Watching Paint Dry
It may have become apparent that I am a crazy space nut, that I will never turn down an opportunity for anything spacy, and that my wish list of things to see in the space program is very long. As a matter of fact, in early November 2008 I shared my "wish list" with a number of friends who work in or around the space program. At the very top of the list was seeing the Shuttle Carrier Aircraft and the Mate-Demate Device in action, which statistically were to happen 0-2 times before the Shuttle program ends. It's also an item for which my friend Peter called me crazy: "And you thought that the crawler was slow! This would be like watching paint dry!"
Be it as it may, on November 30, at 13:25 Pacific time, Endeavour landed in Edwards due to bad weather in Florida. As fate may have it I was with my family in the park, with Rachel launching her air rockets, when my phone rang and a friendly voice at the other end of the line flat out asked: "wanna go to Florida?" and laughed.
The departure of Endeavour on top of the Shuttle Carrier Aircraft, a modified 747, was scheduled for Sunday, December 7. In order to hook up with my escort at Kennedy I had to leave around the same time. So it came that once again I abandoned my wife and this time two kids and sat on a redeye flight to Orlando, on a full fare 50k mile ticket. I was definitely getting my share for the ticket price - the plane was almost empty.
By the time I arrived in Orlando it was clear that I was in for another typical NASA experience: I was here, but the SCA was still at Edwards. While the weather was great, they could not fit the tail cone onto Endeavour. Still in upbeat spirits I dragged my four bags (including "foot stool") to the rental car place, where I was confronted by the friendly "pick any from this row": featuring countless Chevy HHRs, one Prius and one Dodge Avenger. Normally, given these choices I'd pick the Prius, but this time I was traveling with north of $20k in camera gear and really didn't want to get a hatchback, one that doesn't fit into the landscape at that. So I picked the Avenger, factory fresh and even with Sirius radio. Instead of Cocoa Beach I headed west to Sarasota to visit my friend Lee Hayes. On the way I quickly learned what's wrong with the American car industry: this 2009 model car, not truck but car, combines the handling of a Hummer, the inside space of a Corolla with the outside dimensions of a tennis court; the gas mileage of my S4 with the performance of a Yugo. It did have two redeeming qualities - the aforementioned Sirius radio, particularly helpful in Florida; and the "single tap for three blinker flashes" feature, that puts it almost in the same league as its European counterparts. At the same time that I was on the freeway in my Avenger, paying toll every quarter mile, Chrysler and GM and Ford were begging for a bailout in DC. You have to be kidding; remember, I spent a week in a Corolla earlier this year, and right now was yearning for the Prius. To rub salt into the wounds, on my way I managed to see a McLaren SLR, all the way from California. I am sure that drive sucked.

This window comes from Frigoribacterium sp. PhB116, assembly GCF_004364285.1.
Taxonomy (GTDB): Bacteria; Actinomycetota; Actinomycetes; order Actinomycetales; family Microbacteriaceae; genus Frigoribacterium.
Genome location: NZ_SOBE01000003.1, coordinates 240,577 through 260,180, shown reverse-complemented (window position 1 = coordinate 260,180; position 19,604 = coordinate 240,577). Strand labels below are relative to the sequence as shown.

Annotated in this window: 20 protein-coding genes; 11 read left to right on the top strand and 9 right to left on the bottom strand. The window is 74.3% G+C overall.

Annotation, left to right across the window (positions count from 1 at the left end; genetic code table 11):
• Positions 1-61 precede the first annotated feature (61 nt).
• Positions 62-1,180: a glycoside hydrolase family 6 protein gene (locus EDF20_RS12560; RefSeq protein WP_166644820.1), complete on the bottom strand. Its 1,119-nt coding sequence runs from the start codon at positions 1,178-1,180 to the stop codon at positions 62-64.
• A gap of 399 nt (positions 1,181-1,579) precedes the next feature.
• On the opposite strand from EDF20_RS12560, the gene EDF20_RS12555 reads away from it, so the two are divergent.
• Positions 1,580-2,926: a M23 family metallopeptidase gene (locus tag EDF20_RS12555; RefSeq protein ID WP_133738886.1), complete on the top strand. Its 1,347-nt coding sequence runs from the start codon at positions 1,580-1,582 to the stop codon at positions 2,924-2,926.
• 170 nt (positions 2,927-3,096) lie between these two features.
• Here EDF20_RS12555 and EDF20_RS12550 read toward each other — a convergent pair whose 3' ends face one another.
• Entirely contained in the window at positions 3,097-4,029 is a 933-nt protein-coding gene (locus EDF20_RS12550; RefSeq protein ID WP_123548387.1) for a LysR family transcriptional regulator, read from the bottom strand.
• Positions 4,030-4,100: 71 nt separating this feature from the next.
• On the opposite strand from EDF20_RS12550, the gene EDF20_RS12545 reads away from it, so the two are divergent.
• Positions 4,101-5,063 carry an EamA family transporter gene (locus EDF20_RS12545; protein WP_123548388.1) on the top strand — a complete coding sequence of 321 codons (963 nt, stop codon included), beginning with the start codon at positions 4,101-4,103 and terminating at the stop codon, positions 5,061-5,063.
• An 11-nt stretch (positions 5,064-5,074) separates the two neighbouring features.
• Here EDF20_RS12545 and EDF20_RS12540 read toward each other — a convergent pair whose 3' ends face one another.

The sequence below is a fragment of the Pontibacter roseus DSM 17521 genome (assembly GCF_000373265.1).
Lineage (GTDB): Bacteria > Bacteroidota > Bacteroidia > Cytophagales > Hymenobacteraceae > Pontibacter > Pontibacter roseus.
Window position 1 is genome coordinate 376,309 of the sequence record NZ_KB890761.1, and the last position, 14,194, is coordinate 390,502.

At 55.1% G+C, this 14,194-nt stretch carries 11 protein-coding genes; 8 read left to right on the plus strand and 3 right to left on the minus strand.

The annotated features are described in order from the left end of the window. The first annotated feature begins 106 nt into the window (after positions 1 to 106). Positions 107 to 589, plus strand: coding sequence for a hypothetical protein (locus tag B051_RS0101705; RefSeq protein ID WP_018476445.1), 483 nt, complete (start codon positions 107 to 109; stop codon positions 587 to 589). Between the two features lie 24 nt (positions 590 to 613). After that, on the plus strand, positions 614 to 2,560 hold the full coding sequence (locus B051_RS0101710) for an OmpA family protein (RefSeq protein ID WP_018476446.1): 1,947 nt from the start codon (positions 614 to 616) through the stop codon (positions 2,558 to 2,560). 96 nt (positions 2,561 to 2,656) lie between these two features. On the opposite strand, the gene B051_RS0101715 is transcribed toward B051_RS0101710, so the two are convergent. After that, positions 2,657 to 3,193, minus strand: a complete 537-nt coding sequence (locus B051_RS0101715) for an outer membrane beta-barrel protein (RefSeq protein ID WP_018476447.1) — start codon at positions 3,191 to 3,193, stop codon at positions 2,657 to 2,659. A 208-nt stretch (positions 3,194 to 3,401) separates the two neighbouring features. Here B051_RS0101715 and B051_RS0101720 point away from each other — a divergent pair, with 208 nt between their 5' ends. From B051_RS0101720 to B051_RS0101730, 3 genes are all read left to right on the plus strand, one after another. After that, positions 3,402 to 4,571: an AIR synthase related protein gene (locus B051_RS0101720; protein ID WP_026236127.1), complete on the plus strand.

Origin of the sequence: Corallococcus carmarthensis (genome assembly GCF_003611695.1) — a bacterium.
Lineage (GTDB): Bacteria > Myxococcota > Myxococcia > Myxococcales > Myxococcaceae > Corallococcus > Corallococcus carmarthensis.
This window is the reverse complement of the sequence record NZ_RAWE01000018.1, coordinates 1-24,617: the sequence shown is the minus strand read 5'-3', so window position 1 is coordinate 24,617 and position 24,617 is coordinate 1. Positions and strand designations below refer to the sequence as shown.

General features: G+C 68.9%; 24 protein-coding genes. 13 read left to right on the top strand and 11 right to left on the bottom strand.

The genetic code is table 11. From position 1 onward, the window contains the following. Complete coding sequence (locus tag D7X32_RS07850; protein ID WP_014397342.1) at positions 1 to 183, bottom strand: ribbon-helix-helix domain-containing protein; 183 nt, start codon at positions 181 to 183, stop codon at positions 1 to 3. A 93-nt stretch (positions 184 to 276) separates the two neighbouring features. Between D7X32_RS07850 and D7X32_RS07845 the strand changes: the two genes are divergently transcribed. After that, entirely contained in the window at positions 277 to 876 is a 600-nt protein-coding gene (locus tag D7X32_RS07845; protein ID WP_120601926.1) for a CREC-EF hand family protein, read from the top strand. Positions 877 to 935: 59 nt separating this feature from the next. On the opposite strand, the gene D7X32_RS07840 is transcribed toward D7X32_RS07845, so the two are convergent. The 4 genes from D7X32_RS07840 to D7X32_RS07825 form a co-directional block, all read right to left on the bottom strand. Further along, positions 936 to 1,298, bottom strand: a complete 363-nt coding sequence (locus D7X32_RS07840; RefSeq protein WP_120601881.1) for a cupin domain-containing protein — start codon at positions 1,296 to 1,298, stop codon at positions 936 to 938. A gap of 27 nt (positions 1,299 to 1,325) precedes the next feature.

I spent the day with Lee Hayes and Steven, and in the morning was back on my way to the cape, where I was supposed to pick up my badge and meet with Glen, my guide. On the way back I was entertaining myself with the accuracy of a 3rd party speedometer application for the iPhone. It was showing quite some absurd results, and I was almost willing to blame a bug on our end for it, until the application showed actually negative speed. No matter what idiotic results the iPhone API may be returning, going back in time is not a viable result.
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Once at KSC, Glen and I briefly visited the Mate-Demate device (MDD) and scouted out a strategic place for my automated camera. With that out of the way, I headed to my motel where I scored the same room as last year - and was delighted to see that the faucet was still just as broken as before. Then I headed to Coconuts On The Beach, which by now has become a tradition: exactly a year ago, I was sitting in the same spot, at the same table. Back then, Paul was here with me, the weather was much better and there were roughly two more babes at the beach - for a total of two. Last year, we waited for STS-122 to take off, with Dex in the driver's seat, but it was being grounded by a faulty $1 connector. In the end after waiting for a week we never got to see it fly (Paul did return for the 2nd attempt in February, but I was too busy having a fresh kid). This time, I was waiting for the weather to improve (just like at STS-59, 101, and a few more which I suppressed): Even though by now they had the tail cone fitted, they were behind a bad weather front. The SCA doesn't fly through as much as a cloud, forget about a storm. So I'd have to wait, until Wednesday they said.
The following few days could be summed up with: Coconuts, Motel 6, more Coconuts. Free wireless at Coconuts! And more Motel 6. I have filled out some long overdue forms, fixed some long overdue bugs in my favorite pet application, calibrated my lenses, and spent more time at Coconuts. I did get the occasional strange looks at Coconuts, since I was squatting there for hours on end, with three iPhones and spare laptop batteries. But it's not like I was taking away any valuable seating place: the whole place was empty. Did I mention there were no babes? And that the SCA was further delayed? But there was progress: On Wednesday I got a number of emails from Dex, Jay and Peter from Houston, all of them emailing me pictures of the SCA with Endeavour, which did a very nice flyover over the NASA Johnson Space Center. We were halfway there.
Good things will come to those who wait. So, on Friday, the big moment had finally come... See Part II -->